Relations with Bulgaria and SerbiaEdit
In 836, following the expiration of the 20-year peace treaty between the Empire and Bulgaria, Theophilos ravaged the Bulgarian frontier. The Bulgarians retaliated, and under the leadership of Isbul they reached Adrianople. At this time, if not earlier, the Bulgarians annexed Philippopolis (Plovdiv) and its environs. Khan Malamir died in 836.
The peace between the Serbs, Byzantine foederati, and the Bulgars lasted until 839. Vlastimir of Serbia united several tribes, and Theophilos granted the Serbs independence; Vlastimir acknowledged nominal overlordship of the Emperor. The annexation of western Macedonia by the Bulgars changed the political situation. Malamir or his successor may have seen a threat in the Serb consolidation and opted to subjugate them in the midst of the conquest of Slav lands. Another cause might have been that the Byzantines wanted to divert attention so that they could cope with the Slavic uprising in the Peloponnese, meaning they sent the Serbs to instigate the war. It is thought that the rapid extension of Bulgars over Slavs prompted the Serbs to unite into a state.
Khan Presian I (r. 836–852) invaded Serbian territory in 839 (see Bulgarian–Serbian Wars). The invasion led to a three-year war, in which Vlastimir was victorious; Presian was heavily defeated, made no territorial gains, and lost many of his men. The Serbs had a tactical advantage in the hills, and the Bulgars were driven out by the army of Vlastimir. The war ended with the death of Theophilos, which released Vlastimir from his obligations to the Byzantine Empire.
Death and legacyEdit
The health of Theophilos gradually failed, and he died on 20 January 842. Theophilos strengthened the Walls of Constantinople and built a hospital, which continued to exist until the twilight of the Byzantine Empire.
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By his marriage with Theodora, Theophilos had seven children:
- Constantine, co-emperor from c. 833 to c. 835.
- Thekla (c. 831 – after 867). She was named Augusta and her image appears in coinage during the regency of her mother. Later exiled to a monastery by her brother Michael.
- Anna (born c. 832). Exiled into the monastery of Gastria. Never recalled.
- Anastasia (born c. 833). Exiled into the monastery of Gastria. Never recalled.
- Pulcheria (born c. 836). Exiled into the monastery of Gastria. Never recalled.
- Maria (c. 838 - c. 842). Betrothed the Caesar Alexios Mosele. Died at the age of four.
- Michael III (19 January 840 – 23 September/24 September 867), who succeeded as emperor.
- Timothy E. Gregory, A History of Byzantium, (Blackwell Publishing Ltd, 2010), 227.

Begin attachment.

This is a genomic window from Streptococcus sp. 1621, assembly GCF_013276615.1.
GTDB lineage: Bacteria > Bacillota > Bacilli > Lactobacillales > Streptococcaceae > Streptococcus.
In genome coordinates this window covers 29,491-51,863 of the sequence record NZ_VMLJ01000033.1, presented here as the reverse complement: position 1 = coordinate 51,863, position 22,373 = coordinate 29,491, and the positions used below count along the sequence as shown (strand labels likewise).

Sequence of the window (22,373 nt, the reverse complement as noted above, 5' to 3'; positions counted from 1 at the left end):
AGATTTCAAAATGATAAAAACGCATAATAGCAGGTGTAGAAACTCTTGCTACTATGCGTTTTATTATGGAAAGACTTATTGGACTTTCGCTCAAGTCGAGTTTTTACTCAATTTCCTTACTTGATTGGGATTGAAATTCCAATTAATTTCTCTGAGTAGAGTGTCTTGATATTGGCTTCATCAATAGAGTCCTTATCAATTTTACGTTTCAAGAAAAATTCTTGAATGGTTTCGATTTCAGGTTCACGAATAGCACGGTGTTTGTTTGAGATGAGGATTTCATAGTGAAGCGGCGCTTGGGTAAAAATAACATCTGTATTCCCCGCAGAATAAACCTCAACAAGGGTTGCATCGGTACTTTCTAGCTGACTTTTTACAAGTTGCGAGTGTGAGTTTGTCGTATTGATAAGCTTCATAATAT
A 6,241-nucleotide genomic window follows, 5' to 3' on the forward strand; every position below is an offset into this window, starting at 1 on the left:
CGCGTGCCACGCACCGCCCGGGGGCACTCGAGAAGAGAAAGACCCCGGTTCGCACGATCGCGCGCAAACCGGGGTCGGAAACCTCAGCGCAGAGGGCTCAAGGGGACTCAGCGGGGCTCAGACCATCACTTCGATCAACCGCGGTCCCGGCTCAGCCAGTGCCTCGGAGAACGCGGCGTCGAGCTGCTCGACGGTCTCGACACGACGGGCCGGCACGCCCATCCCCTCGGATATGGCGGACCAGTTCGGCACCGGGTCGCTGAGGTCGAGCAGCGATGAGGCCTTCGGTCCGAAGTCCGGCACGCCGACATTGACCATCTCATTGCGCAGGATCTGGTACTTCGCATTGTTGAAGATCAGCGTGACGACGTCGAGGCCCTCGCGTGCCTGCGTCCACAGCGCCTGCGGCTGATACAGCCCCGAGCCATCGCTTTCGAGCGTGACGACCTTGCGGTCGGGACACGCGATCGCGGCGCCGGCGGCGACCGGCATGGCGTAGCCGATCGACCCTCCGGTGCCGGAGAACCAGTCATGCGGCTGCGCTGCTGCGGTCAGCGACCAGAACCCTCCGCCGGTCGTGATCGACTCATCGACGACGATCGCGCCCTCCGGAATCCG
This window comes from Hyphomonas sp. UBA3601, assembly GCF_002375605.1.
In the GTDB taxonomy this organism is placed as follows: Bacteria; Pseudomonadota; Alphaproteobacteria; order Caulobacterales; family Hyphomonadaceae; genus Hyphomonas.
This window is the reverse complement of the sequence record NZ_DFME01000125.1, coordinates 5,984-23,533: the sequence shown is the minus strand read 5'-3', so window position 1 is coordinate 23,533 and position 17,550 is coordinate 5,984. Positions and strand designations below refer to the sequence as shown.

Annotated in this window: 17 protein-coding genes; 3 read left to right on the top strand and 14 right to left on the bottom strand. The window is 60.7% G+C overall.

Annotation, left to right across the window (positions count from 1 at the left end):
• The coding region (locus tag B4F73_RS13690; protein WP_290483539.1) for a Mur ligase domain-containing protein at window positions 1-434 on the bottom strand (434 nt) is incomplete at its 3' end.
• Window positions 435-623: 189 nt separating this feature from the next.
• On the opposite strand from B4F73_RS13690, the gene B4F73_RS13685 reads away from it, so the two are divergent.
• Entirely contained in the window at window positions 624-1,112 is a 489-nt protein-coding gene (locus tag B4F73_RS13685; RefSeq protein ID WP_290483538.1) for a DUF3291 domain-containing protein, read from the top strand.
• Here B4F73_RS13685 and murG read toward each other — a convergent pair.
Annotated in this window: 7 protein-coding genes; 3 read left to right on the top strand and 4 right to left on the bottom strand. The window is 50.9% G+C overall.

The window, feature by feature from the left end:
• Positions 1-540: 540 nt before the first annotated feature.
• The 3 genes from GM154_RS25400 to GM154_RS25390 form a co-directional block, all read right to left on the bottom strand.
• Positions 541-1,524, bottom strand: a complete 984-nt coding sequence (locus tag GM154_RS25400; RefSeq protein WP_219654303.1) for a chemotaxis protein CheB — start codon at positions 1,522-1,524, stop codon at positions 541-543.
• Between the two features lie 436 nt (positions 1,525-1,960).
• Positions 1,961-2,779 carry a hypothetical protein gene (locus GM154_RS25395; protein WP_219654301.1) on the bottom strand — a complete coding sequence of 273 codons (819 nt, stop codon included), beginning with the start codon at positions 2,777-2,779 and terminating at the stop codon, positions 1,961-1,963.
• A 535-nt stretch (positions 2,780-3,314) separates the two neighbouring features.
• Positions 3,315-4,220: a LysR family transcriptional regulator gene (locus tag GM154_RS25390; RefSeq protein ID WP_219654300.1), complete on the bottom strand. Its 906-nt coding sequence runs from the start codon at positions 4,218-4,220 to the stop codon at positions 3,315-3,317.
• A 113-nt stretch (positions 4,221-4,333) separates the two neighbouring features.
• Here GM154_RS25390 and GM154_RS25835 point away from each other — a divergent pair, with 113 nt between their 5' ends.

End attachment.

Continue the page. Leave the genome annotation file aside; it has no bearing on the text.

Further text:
- John Skylitzes, A Synopsis of Byzantine History, 811–1057: Translation and Notes, transl. John Wortley, (Cambridge University Press, 2010), 51 note1.
- J. Norwich, Byzantium: The Apogee, 47
- I. Sevcenko, Review of New Cambridge History of the Byzantine Empire, Slavic Review, p. 111, 1968.
- W. Treadgold, A History of the Byzantine State and Society, 440
- The claim that Sozopetra or Arsamosata was Mu'tasim's native city is found only in Byzantine sources. This claim is dismissed by most scholars as a later invention, i.e. as a parallel to Amorium, the likely birthplace of Theophilos. It was probably added deliberately to balance and lessen the effect of the blow that the latter's fall represented. Bury 1912, p. 262 (Note #6); Treadgold 1988, p. 440 (Note #401); Vasiliev 1935, p. 141. Kiapidou 2003, Note 1.
- J. Haldon, The Byzantine Wars, 83
- W. Treadgold, A History of the Byzantine State and Society, 441
- Chisholm 1911.
- J. Norwich, Byzantium: The Apogee, 43
- J. Norwich, A History of Venice, 32
- Bury 2008, p. 372
- L. Kovacevic & L. Jovanovic, Историjа српскога народа, Belgrade, 1894, Book 2, pp. 38—39
- S. Stanojevic, Историjа српскога народа, Belgrade, 1910, pp. 46—47
- Известия за българите, pp. 42—43
- Fine 1991, p. 108
- Fine 1991, p. 110
- Runciman 1930, p. 88
- Houtsma 1993, p. 199
- John Skylitzes, A Synopsis of Byzantine History, 811–1057: Translation and Notes, transl. John Wortley, 81 note114.
- This article incorporates text from a publication now in the public domain: Chisholm, Hugh, ed. (1911). "Theophilus". Encyclopædia Britannica. 26 (11th ed.). Cambridge University Press.
- Bury, J. B. (2008). History of the Eastern Empire from the Fall of Irene to the Accession of Basil: A.D. 802–867. ISBN 1-60520-421-8.
- Fine, John Van Antwerp (1991). The Early Medieval Balkans: A Critical Survey from the Sixth to the Late Twelfth Century. Michigan: The University of Michigan Press. ISBN 0-472-08149-7.
- John Bagot Glubb The Empire of the Arabs, Hodder and Stoughton, London, 1963
- Haldon, John (2008). The Byzantine Wars. The History Press.
- Muhammad ibn Jarir al-Tabari History v. 33 "Storm and Stress along the Northern frontiers of the Abbasid Caliphate", transl. C. E. Bosworth, SUNY, Albany, 1991
- Kazhdan, Alexander, ed. (1991). The Oxford Dictionary of Byzantium. Oxford and New York: Oxford University Press. ISBN 0-19-504652-8. Missing or empty
- Runciman, Steven (1930). A history of the First Bulgarian Empire. London: G. Bell & Sons.
- Treadgold, Warren (1997). A History of the Byzantine State and Society. Stanford, California: Stanford University Press. ISBN 0-8047-2630-2.